Editorial: Generations of heroes keep our country free
As America heads to the polls today, a majority of citizens understandably will be thinking about who they will vote for and wondering who will be the next batch of leaders at local, state and federal levels.
That's as it should be. But it's also an appropriate time to think about the men and women who over the decades have served in the nation's military branches. One reason is that Veterans Day is coming upon us within the next few days. Another is that those who have or are currently serving in the military have helped protect Americans' precious freedoms, including the hallowed right of being able to cast ballots to choose their leaders and representatives in government.
This service to country, of course, comes at great sacrifice, from the more than a million lives lost in war during this country's existence to the more than a million people who have suffered injury during their military service. And that doesn't reflect the emotional trauma that often can last a lifetime, nor the sacrifices made by the families of those who have served.
Just how harrowing military service can be -- and the courage that those in the military must summon -- is exemplified by the stories of the region's two living Medal of Honor winners. In accounts published in The Herald-Dispatch on Sunday and Monday, Woody Williams of West Virginia and Ernie West of Kentucky recalled the dangers they faced in helping members of their units survive and overcome great obstacles during World War II and the Korean War, respectively. Through their bravery and determination, they managed to survive.
The sacrifices continue today, with the war in Afghanistan yet to run its course.
The pride that Tri-State residents have regarding their family members who served was evident in the 28-page Salute to Veterans special section that appeared in Sunday's The Herald-Dispatch. Photos and information about more than 300 veterans from the Tri-State were submitted and included.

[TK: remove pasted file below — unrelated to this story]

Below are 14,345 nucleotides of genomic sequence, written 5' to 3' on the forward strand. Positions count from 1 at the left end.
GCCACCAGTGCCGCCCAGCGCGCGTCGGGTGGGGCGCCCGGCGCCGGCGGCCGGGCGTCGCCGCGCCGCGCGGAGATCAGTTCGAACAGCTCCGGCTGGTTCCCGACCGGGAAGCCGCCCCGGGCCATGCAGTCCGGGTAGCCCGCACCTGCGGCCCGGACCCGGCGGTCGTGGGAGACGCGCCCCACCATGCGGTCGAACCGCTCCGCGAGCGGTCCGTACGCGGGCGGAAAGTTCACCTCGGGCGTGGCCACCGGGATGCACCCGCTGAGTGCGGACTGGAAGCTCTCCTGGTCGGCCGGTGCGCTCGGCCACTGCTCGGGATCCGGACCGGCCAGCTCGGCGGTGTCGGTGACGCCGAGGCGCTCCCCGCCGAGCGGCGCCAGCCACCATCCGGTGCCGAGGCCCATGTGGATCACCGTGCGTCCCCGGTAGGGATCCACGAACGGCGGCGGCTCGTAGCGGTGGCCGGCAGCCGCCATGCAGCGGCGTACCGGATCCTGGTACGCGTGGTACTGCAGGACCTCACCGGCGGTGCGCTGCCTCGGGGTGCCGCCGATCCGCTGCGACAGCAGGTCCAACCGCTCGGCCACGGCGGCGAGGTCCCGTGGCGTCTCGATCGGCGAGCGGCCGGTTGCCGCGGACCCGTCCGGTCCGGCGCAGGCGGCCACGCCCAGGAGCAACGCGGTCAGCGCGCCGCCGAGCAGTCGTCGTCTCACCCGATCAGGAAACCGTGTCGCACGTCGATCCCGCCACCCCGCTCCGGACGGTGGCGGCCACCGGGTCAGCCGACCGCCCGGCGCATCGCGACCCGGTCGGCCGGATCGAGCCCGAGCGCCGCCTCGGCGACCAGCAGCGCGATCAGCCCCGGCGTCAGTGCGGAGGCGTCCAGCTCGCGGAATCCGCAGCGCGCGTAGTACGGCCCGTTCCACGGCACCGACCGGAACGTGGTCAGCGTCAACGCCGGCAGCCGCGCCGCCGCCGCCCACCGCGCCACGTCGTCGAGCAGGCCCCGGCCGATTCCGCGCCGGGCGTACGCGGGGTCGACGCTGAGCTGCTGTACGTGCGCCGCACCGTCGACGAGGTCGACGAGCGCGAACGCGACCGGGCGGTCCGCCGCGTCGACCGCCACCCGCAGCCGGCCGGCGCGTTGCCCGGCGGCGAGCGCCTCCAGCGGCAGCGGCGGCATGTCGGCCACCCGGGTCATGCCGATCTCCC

Others are working this week to assure that our veterans are not forgotten, both in formal observances planned for this weekend and through various other initiatives that are under way. For example, West Virginia's Take a Veteran to School Day is in its fifth year, and several schools and organizations are taking part. Among the participants is the Huntington Boys and Girls Club. At these events, veterans will be honored, but they also will have the opportunity to tell their stories so that they can be recorded as part of the Library of Congress' Veterans History Project. Fairland West Elementary in Ohio is among the schools having special programs and receptions this week to honor local veterans and active duty servicemen and servicewomen.
It's encouraging that efforts such as those help expose our students to the important roles that veterans have played in this country's history and assure that their sacrifices will not be forgotten.
For adults, however, the lessons should be ingrained by now. So after you cast your ballot today, be sure to remember to thank a veteran this week. Their steadfast vigil to protect the nation continues to give us the freedoms inherent in our nation's founding nearly two-and-a-half centuries ago.
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